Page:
Touch

I started watching Touch last weekend because I got bored watching Mad Men. The latter is too serious a series, and there’s just a lot of smoking in every scenes that I can smell nicotine popping out of my TV screen.

So I look for a DVD of Touch. Im on my 6th episode now, and I like it. It tells the story of an autistic kid who communicated to his widower father through numbers. He writes numbers, and its up to his father to find out what it means. Usually, the numbers are patterns or symbols that will happen in the future, and its usually a bad event. The child is “saying” that in order to avoid the bad thing to happen, his father is forced to read between the numbers and connect the dots.

How The Bourne Legacy sequel should look like

We all saw The Bourne Legacy, and it’s obvious that this won’t be the last time we will see Aaron Cross (Jeremy Renner). After escaping his American chasers in Manila, he and Rachel Weisz rent a dilapidated fishing boat and heads somewhere in Palawan.

It got me thinking, are they going to Spratlys in the West Philippine Sea? That spots of islands that is being claimed in full or partial by a string of nations within the area? Because if that is the case, the sequel can be pictured something like this–they will be captured by Chinese navy doing its rounds within the area. And then they will be imprisoned in a remote Chinese facility. Then the American will rescue them. It will be a very political and power-flexing storyline.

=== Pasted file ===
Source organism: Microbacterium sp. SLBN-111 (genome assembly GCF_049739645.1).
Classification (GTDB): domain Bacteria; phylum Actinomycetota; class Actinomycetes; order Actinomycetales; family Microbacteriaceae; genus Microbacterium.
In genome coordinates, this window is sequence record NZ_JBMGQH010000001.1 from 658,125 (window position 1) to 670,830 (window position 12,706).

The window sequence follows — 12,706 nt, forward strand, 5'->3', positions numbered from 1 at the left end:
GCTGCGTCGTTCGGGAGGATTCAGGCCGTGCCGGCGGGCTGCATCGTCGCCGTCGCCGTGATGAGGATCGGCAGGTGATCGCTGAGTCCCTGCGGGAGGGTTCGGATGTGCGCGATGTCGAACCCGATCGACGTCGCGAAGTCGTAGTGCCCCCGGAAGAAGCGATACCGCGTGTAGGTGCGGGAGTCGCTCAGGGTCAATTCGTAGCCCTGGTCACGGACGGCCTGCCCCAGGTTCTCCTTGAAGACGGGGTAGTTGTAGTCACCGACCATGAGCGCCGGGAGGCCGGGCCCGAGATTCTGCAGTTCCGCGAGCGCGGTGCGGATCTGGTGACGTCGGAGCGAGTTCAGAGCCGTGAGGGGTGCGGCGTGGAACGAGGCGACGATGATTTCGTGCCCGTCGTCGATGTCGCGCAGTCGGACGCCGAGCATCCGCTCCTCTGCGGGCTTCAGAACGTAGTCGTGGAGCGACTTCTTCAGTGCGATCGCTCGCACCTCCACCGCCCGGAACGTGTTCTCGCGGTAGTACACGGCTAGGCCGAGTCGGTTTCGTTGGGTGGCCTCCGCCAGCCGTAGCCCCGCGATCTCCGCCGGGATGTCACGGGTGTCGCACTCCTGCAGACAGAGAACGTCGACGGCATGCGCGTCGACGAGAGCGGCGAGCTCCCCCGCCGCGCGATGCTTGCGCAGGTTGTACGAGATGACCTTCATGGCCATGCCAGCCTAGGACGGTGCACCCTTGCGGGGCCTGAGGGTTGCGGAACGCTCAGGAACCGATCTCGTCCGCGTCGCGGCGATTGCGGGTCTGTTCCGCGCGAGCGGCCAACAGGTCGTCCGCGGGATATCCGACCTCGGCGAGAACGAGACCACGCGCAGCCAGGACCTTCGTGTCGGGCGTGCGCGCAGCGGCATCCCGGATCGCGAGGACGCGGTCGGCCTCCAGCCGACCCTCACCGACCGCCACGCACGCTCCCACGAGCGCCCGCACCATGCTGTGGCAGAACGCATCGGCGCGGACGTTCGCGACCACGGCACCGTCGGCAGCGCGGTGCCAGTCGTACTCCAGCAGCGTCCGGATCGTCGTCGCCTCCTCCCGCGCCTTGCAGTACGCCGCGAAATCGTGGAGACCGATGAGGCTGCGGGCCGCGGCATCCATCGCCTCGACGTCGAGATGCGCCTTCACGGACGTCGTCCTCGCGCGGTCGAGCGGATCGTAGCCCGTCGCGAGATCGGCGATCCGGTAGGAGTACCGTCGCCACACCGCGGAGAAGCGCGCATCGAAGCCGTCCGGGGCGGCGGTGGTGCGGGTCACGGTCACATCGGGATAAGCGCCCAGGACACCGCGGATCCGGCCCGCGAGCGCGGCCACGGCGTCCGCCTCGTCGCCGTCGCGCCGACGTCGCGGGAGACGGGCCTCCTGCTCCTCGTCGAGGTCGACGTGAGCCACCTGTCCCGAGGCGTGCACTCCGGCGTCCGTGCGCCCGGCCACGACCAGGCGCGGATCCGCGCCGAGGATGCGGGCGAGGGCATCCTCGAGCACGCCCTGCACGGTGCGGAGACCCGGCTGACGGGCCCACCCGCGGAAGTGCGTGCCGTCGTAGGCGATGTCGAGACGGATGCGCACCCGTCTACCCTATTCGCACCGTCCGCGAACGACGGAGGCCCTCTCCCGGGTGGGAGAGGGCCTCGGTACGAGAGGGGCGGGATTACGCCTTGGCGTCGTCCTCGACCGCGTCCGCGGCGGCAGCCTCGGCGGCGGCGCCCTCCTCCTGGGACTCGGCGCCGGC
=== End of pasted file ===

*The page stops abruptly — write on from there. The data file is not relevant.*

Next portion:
Are you listening, Tony Gilroy?

The 13 Female Martyrs of Nanjing

AS he was overseeing rehearsals for the monumental, multimillion-dollar opening ceremony of the 2008 Beijing Olympics, with its cast of 15,000 and fireworks extravaganza, the film director Zhang Yimou faced enormous pressure. Hoping for a distraction, he turned to a book. But far from light entertainment, it was a novel called “13 Female Martyrs of Nanjing.”

More from The New York Times.

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I got the chance to see Zhang Yimou’s The Flowers of War, about a story of two different set of women gathered in a Roman Catholic Church during the Japanese Occupation of Nanjing in China. It was the most expensive Chinese film ever produced, to the tune of US$90 million. And the cinematography is obviously well-crafted, reminiscent of that Holocaust movie The Pianist.

The movie is so emotionally charge, and painful to watch. It makes my heart break every 5 minutes.

CW is bringing Battle Royale to US television!

It’s only been a few days since the CW announced they were in talks to bring Japanese cult thriller Battle Royale to network television and already the decision has been heavily criticized. Many fans and critics alike have been questioning how a TV series based on a group of junior high school students killing each other would make it on American TV – but the CW has quickly set out to (somewhat) address the issue.

More from Screen Rant here.